Melissa Clark's Quick and Simple Weeknight Dinner Ideas

Wednesday, April 30, 2014

Asparagus at Donaldson Farms (Katie Donaldson)

Sometimes it can be hard to summon the energy to cook dinner after a long day at work. Melissa Clark tells us to put down the takeout menu and offers some quick and easy weeknight dinner ideas. Clark is a New York Times Dining Section columnist and cookbook writer, and her most recent cookbook is Cook This Now: 120 Easy and Delectable Dishes You Can't Wait to Make.

A Few Tips:

Doing all of your shopping for the week at once saves time, but it depends how big your fridge is and how big your family is.

It's a mistake to go to the store without knowing what you want to have for dinner. Take a minute to think about what you want to buy before you go in so you don't waste time wandering around getting overwhelmed by all the options.

It's a good idea to always have a few fresh things in the refrigerator that you can use in many different ways (like bagged greens and fresh herbs), and to always have some staples like pasta, quick-cooking grains like rice and quinoa, and some protein like anchovies or good tuna.

It's good to have a few go-to simple weeknight recipes—when you make them over and over, you get familiar with them and you can make them quickly.

Some quick pasta dishes that take very little time to throw together:

  • Pasta with lemon, olive oil, tuna, capers. You can throw in parsley, basil, arugula, or other greens.
  • Pasta with browned garlic in olive oil, chile flakes, herbs  or greens mixed in, topped with Parmesan.

A fast soup to make on a weeknight: Sauté onion, throw in asparagus, sugar snap peas, peas, add some stock. Then puree it. You can serve it with chopped up preserved lemons, or chive oil.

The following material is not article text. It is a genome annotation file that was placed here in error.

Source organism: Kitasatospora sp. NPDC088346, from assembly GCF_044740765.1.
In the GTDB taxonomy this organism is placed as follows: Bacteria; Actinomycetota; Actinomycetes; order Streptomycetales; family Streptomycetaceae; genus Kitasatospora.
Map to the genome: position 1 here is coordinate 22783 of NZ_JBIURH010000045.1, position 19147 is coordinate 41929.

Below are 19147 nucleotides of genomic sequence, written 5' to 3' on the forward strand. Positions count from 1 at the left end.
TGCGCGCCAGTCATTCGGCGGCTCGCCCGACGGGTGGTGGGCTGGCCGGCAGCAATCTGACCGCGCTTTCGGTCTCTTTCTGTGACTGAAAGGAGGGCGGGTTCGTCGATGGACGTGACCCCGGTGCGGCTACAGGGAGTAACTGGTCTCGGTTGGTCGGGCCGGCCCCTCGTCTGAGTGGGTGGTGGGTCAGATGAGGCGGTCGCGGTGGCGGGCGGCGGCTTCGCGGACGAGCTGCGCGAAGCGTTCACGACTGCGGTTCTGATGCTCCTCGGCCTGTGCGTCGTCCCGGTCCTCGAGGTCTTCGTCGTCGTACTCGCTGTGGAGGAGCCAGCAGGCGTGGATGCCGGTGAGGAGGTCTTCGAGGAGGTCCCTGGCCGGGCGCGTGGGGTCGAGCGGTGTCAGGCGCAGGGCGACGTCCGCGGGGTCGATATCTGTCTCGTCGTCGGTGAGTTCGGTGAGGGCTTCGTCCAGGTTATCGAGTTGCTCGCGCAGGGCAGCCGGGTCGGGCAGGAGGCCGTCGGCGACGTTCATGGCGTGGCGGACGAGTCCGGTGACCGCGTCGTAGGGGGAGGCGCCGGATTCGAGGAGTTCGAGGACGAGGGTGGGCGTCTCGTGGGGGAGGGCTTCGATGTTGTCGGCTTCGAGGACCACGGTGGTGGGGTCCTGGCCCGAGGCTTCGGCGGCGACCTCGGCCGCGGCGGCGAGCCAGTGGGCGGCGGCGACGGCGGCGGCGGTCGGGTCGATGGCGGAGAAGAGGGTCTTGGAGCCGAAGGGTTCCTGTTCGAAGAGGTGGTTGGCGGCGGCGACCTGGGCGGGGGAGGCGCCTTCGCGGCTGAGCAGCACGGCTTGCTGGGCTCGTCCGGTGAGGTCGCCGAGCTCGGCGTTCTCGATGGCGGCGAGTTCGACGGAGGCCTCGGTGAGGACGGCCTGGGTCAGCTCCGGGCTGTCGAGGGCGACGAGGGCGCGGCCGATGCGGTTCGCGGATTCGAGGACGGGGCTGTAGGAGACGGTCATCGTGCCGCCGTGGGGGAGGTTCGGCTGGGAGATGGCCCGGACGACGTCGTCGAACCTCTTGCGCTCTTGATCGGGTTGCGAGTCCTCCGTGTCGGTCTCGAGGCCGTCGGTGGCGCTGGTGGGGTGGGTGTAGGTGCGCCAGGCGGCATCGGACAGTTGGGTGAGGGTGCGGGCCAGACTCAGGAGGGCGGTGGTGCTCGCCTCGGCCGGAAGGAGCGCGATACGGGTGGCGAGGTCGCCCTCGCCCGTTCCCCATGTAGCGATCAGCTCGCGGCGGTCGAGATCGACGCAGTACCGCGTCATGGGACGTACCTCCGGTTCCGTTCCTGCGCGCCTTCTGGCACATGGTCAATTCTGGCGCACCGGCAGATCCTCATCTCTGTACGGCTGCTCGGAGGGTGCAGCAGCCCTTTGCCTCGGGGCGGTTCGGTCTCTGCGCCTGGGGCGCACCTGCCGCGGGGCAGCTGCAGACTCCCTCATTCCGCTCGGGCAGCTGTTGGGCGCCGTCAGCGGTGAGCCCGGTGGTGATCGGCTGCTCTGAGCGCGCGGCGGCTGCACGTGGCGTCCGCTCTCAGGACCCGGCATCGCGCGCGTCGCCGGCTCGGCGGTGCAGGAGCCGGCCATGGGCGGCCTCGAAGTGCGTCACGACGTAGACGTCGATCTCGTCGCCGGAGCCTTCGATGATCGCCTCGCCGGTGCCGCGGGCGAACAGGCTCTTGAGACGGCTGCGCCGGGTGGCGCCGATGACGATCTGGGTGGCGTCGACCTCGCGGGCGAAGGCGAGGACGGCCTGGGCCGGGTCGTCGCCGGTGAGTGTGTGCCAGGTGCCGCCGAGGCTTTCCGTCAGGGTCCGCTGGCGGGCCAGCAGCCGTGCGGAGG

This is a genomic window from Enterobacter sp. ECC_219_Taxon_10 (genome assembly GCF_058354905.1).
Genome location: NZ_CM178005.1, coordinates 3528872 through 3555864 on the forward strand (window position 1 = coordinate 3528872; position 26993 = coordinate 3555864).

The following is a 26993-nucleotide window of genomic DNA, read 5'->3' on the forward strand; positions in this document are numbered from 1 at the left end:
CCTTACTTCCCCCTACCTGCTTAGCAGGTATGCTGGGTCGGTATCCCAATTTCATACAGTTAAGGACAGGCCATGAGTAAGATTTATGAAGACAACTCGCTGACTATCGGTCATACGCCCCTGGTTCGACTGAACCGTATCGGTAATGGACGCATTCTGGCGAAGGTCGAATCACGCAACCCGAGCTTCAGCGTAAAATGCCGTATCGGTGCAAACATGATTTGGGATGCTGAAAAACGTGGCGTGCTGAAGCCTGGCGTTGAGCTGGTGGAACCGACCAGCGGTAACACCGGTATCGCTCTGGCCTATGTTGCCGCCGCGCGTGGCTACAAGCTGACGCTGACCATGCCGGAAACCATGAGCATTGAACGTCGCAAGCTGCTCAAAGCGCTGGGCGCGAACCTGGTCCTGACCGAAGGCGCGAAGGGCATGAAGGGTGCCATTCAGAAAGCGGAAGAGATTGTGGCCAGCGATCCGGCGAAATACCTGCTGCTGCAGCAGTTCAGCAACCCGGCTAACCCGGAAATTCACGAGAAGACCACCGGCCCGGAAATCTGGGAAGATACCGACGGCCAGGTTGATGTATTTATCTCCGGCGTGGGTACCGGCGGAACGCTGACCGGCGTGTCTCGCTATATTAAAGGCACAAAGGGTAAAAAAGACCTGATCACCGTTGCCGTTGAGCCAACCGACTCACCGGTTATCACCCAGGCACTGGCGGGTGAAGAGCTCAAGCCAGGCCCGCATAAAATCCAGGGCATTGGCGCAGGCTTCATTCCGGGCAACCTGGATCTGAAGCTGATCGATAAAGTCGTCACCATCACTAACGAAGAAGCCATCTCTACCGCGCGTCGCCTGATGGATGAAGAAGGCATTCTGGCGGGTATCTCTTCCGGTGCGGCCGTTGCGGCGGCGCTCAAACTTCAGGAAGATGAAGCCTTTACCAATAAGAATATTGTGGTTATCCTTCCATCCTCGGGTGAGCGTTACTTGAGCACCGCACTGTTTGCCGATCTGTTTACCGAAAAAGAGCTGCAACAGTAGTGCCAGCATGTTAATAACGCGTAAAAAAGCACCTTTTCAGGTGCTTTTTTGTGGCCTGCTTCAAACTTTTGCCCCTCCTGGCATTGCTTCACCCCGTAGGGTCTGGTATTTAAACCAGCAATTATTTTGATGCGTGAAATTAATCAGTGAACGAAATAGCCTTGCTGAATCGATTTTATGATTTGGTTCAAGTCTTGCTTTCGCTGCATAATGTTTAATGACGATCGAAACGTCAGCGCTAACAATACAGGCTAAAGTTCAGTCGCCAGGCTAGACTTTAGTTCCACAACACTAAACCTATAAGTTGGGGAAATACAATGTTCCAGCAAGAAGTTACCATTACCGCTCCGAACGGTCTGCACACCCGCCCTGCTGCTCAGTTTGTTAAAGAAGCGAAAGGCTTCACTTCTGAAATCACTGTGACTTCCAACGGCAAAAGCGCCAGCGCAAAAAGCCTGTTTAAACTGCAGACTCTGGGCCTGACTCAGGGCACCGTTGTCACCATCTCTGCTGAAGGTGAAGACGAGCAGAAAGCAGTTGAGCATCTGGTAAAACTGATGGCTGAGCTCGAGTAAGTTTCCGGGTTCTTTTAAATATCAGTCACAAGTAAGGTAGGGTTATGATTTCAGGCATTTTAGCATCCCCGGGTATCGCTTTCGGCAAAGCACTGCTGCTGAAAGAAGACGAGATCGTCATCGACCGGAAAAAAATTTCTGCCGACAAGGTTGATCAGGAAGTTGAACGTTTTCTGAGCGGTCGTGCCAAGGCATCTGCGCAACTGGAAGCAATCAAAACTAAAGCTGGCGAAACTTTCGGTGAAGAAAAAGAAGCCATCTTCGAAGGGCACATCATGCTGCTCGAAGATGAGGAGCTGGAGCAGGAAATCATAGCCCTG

A frittata is another great, easy weeknight meal. You can throw basically anything in it—any leftovers you might have, or just some cheese. 

Another quick cooking grain is faro—it cooks in 20 minutes and is a great  base for a meal. You can mix it with vegetables and other greens—arugula is really good with it.

Pizza is a  great, easy option. You can buy frozen dough and take it out of freezer and put it in the fridge to thaw before you leave for work in the morning. Or make (or buy) dough ahead of time and keep it in fridge. The best pizzas are simplest, so you don't need a lot of toppings. Come home, turn on the oven, take a cast iron pan and preheat it on the stove, put your dough in the pan, put the toppings on it, cook it 3-4 minutes, put it in the oven to finish cooking (about 10-15 minutes). 

If you're trying to get your child to eat more vegetables, keep the vegetables that your kid will eat and in the refrigerator at all times and stick with those, but maybe once a week, make something new and see if they'll try it. It usually takes about 10 attempts before a kid will accept something new, so stick with it for a while and they'll start picking up new things little by little.

If you find your carrots and celery or greens are limp after having been in the fridge a while, you can refresh them by putting them in a big bowl of ice water for 10-15 minutes. If they perk up, you can use them, but if they stay limp, you should probably throw them away.

Remember that any protein off the bone cooks more quickly. Boneless skinless chick thighs will cook in about 15 min. If you want meat to cook faster, cut it into smaller pieces and sauté it.

If you hate anchovies, you can substitute with another canned fish, like tuna. Or marinated tofu sliced thin. Or olives, capers, preserved lemon, just a little bit of chile.